10.14 - TV:

    A new RTE show which will document how households are coping with the Covid 19 crisis is receiving criticism.

    'Operation Covid Nation' is a spin-off of 'Operation Transformation' and will see cameras installed into four participants' homes.

    Applications are now open and participants will be paid a fee.

    However, many have criticised the programme as 'tone-deaf' and say it's 'cashing-in' on the current crisis.

    09.46 - Labour market:

    The Irish labour market is set for 'one of the largest one-quarter shocks in living memory', according to the ESRI.

    The research institute believes unemployment will rise to 18 per cent by the end of June - as over 350,000 people lose their jobs.

    They're forecasting the economy to shrink by 7.1 per cent by the end of the year, should Government measures stay in place for 12 weeks.

    Research Professor with the ESRI Kieran McQuinn says it's a shock of unprecedented measures:

    09.31 - Children's Hospital:

    Acute paediatric services at Tallaght University Hospital are to close from midnight tomorrow night, in order to support the adult hospital system.

    Children's Health Ireland says services will be relocated to Crumlin and Temple Street, as well as Connolly Hospital during the covid-19 pandemic.

    09.22 - The North:

    Thousands of people in Northern Ireland may already have the coronavirus, according to the region's chief medical officer. 

    There are 209 confirmed cases in the North and seven deaths. 

    Stormont's Health Minister, Robin Swann, says lives can be saved by following official advice:

    09.01- Health service:

    There are warnings our health system may be overwhelmed by critical coronavirus cases.

    The European Centre for Disease Control says Ireland can cope with 5.6 critical patients in every 100 thousand, which is the lowest level in Europe.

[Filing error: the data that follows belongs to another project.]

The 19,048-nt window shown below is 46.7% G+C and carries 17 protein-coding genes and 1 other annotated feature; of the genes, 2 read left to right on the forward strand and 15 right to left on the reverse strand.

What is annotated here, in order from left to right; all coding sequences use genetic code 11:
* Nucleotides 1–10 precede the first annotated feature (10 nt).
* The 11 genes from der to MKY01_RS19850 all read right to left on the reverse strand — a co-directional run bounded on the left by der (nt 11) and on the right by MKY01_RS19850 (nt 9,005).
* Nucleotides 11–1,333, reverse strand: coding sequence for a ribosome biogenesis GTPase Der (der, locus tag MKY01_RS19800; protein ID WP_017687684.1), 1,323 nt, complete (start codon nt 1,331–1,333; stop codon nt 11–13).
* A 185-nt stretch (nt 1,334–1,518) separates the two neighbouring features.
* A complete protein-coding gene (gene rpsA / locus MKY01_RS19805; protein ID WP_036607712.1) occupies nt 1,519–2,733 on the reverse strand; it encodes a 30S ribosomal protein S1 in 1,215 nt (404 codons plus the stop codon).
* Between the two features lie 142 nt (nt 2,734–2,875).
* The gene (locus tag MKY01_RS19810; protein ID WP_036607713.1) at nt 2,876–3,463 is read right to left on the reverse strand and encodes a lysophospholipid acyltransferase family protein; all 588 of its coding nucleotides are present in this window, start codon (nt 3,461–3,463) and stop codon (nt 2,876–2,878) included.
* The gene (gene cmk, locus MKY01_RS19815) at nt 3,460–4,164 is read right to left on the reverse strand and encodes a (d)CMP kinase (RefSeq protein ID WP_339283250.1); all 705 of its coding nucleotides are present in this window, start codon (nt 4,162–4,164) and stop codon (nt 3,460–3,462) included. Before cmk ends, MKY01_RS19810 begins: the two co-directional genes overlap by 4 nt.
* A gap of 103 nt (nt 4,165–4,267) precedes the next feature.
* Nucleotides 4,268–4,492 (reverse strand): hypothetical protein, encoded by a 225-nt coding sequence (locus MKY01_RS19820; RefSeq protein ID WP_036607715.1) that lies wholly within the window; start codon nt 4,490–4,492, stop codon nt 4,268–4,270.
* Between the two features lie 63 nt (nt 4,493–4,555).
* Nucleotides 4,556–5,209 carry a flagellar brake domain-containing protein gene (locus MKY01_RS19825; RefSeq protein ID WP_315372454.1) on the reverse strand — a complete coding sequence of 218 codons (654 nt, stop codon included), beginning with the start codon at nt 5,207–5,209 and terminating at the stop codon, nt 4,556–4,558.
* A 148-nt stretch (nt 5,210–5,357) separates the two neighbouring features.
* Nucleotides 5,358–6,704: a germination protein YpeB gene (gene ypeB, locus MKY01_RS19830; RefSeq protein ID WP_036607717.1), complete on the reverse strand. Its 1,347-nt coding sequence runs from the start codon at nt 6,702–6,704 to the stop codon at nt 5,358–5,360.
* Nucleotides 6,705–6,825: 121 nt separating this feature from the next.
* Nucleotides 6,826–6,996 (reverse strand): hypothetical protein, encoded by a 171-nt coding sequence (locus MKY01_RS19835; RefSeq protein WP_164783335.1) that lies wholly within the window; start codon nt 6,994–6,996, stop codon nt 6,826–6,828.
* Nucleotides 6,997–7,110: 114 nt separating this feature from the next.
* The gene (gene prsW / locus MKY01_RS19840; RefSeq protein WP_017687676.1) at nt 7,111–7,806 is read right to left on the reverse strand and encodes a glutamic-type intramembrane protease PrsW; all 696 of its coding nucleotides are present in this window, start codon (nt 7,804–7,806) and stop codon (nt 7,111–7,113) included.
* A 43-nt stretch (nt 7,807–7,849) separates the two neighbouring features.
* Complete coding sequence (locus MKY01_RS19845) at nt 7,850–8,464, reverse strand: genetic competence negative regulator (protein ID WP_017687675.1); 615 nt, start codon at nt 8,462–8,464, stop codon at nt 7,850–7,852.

1,564 people now have Covid 19 here and nine people have died.

    Consultant in Infectious Diseases, Dr Arthur Jackson, says the critical cases are a worry:

    08.50 - Shops:

    Currys has reported surging demand for TVs and laptops, as people prepared to spend more time at home. 

    Sales at Dixons Carphone were up 35 per cent in the first three weeks of the month.

    Online purchases rose 72 per cent over the same period, with its physical shops now shut. 

    08.38 - Finances:

    It's claimed households could save up to 7,000 euro by reviewing their finances during the outbreak.

    Darragh Cassidy, from Bonkers.ie, says the savings can be made across the board:

    08.36 - School:

    There are calls on phone companies to provide unlimited data for school children during the coronavirus crisis.

    Many secondary school students are using their phones to log into online classes which takes up a lot of data.

    Deputy Principal in Presentation De La Salle In Bagnelstown, Co Carlow, John Cullinane, says it should be made free for the time being:

    08.32 - Deaths:

    Nine people have now died from the coronavirus here while 1,564 people have the infection.

    The Taoiseach no longer thinks there will be 15-thousand confirmed cases of Covid 19 by the end of the month.

    Galway GP Brian Higgins says that’s because social distancing is working:

    08.18 - Property: